primum non nocere rarely ever gets said aloud as the oath, nor the English version either

    Coexisting in the grid with 40D where the correct answer is no longer MILEAGE but REVENUE (from the airlines POV) – IT is now the prime directive to earn status, the grid answer now almost irrelevant, perhaps doing double duty as private practice prime directive. I didn’t like that answer.

    Several proper nouns inducible, which helps when they are used or necessary

    apropos LIFE ON MARS – we watched the original BBC show on BritBox, with the Bowie tune just the night before last

    Fun puzzle made decidedly easier for me by what was hanging around in my brain’s RAM

    • Jenni Levy says:

      We definitely recited “Do No Harm” as part of the Hippocratic Oath when I graduated med school and I’ve repeated it frequently when I teach medical ethics. It hasn’t gone out of style.

    • marciem says:

      “I will use those dietary regimens which will benefit my patients according to my greatest ability and judgement, and I will do no harm or injustice to them.”

      Apparently, some schools do, some don’t, some have modified the oath, but “FIRST…” is not in the translation here, and the text above it says that it does not explicitly say “first do no harm”.

      Interesting .

  5. David L says:

    NYT: The crossing of 1D and 14A was a toughie for me. I don’t eat ice cream and I don’t know much about US high school terminology. I ran the alphabet and hit on V, because I do know that Ben and Jerry started in Vermont.

    • DH says:

      Me too. I Googled “AV Lab” and found zero references to high school facilities. Most of the hits predictably centered around “Anti-Virus”. Maybe the yearbook club is considering an article on vaccine efficacy.

    • marciem says:

      Pretty sure it stands for Audio-Visual lab.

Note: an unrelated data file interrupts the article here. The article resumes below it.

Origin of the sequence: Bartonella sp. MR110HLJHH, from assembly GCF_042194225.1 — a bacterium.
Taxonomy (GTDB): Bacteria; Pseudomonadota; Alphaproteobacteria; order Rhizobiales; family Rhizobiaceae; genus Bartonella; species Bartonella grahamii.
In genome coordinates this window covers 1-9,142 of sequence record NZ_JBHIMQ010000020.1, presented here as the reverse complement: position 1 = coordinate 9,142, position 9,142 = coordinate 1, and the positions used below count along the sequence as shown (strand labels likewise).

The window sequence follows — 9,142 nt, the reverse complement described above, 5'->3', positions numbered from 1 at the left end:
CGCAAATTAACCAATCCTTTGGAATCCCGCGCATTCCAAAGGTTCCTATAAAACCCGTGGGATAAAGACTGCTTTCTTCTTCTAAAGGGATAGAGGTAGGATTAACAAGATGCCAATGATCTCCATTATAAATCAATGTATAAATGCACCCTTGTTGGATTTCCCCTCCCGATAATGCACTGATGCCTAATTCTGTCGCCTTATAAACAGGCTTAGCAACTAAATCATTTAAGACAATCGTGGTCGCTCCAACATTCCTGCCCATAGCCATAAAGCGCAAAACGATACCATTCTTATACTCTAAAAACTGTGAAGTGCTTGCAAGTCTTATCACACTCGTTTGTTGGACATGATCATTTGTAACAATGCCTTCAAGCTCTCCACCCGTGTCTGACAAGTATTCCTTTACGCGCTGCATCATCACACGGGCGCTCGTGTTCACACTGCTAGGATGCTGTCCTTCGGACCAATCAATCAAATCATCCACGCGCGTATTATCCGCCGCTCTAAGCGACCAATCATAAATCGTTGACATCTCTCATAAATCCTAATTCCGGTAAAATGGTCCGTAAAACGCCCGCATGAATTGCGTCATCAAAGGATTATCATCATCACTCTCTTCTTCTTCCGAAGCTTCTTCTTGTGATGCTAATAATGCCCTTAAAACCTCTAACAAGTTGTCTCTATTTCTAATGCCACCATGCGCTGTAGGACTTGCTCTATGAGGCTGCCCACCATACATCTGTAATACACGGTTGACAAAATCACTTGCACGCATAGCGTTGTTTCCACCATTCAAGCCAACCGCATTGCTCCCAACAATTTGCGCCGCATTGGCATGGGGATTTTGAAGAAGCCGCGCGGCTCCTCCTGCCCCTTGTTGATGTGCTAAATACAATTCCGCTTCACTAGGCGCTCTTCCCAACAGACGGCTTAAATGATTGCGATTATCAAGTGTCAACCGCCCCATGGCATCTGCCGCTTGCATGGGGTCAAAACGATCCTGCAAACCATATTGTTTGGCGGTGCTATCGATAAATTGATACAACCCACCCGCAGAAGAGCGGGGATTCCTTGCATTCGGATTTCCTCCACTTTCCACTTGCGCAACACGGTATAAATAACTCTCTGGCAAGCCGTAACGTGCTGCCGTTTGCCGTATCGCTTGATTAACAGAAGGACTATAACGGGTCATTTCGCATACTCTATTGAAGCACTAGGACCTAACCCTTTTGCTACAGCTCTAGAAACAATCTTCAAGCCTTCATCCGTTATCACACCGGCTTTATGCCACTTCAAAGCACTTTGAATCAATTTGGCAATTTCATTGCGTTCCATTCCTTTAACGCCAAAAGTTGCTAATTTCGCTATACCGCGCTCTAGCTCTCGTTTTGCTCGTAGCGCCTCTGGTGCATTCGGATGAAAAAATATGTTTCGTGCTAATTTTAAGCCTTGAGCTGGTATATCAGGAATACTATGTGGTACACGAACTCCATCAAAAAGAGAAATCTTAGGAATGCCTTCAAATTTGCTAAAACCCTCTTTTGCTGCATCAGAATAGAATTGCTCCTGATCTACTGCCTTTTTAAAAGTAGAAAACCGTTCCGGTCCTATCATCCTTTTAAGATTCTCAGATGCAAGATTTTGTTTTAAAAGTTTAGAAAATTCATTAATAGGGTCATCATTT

6. sanfranman59 says:

    My apologies if people here thought I was unreasonable or inappropriate in my critique of yesterday’s USA Today puzzle (it sure seems so given a couple of the responses here on the message board itself and, believe it or not, in a couple of emails I received as a result ,,, how the heck do people get my email address out here in blog world if “your email address will not be published”??? This same type of thing happened after I posted messages on the Rex blog and at CC’s LA Times Crossword blog … hmm). I was venting frustration with a puzzle that I ordinarily find quite easy to complete but in this case was unable to even submit a solution. I guess I stepped over the line somehow, but, in my defense, I thought that the main purpose of this message board was to share thoughts and opinions about crossword puzzles. Apparently, for at least a couple of people out here, that’s only true if you like a puzzle and/or agree with their perspective. I’ll somehow try to keep that in mind when posting my opinions here in the future.

    • Amy Reynaldo says:

      Nobody’s getting your email address from this WordPress site—if you have a Blogger profile that includes your email address, it would be findable on both Crossword Corner and Rex.

      It’s interesting that you said, in yesterday’s comment, that Enrico Caruso and Maria Callas would be gettable for “most people.” For whom, exactly? They’re probably not teaching the names in school, outside of college opera courses, so there’s really not much reason to think people would encounter the names. “Most people who have been doing crosswords for decades,” maybe, but not “most people.”

      It feels like it’s poor form to single out a tenacious, surviving language that could easily have been extinguished as being too obscure for you to concern yourself with. Is it the Navajo nation’s fault that their language isn’t the official language of their traditional expanse of the American Southwest?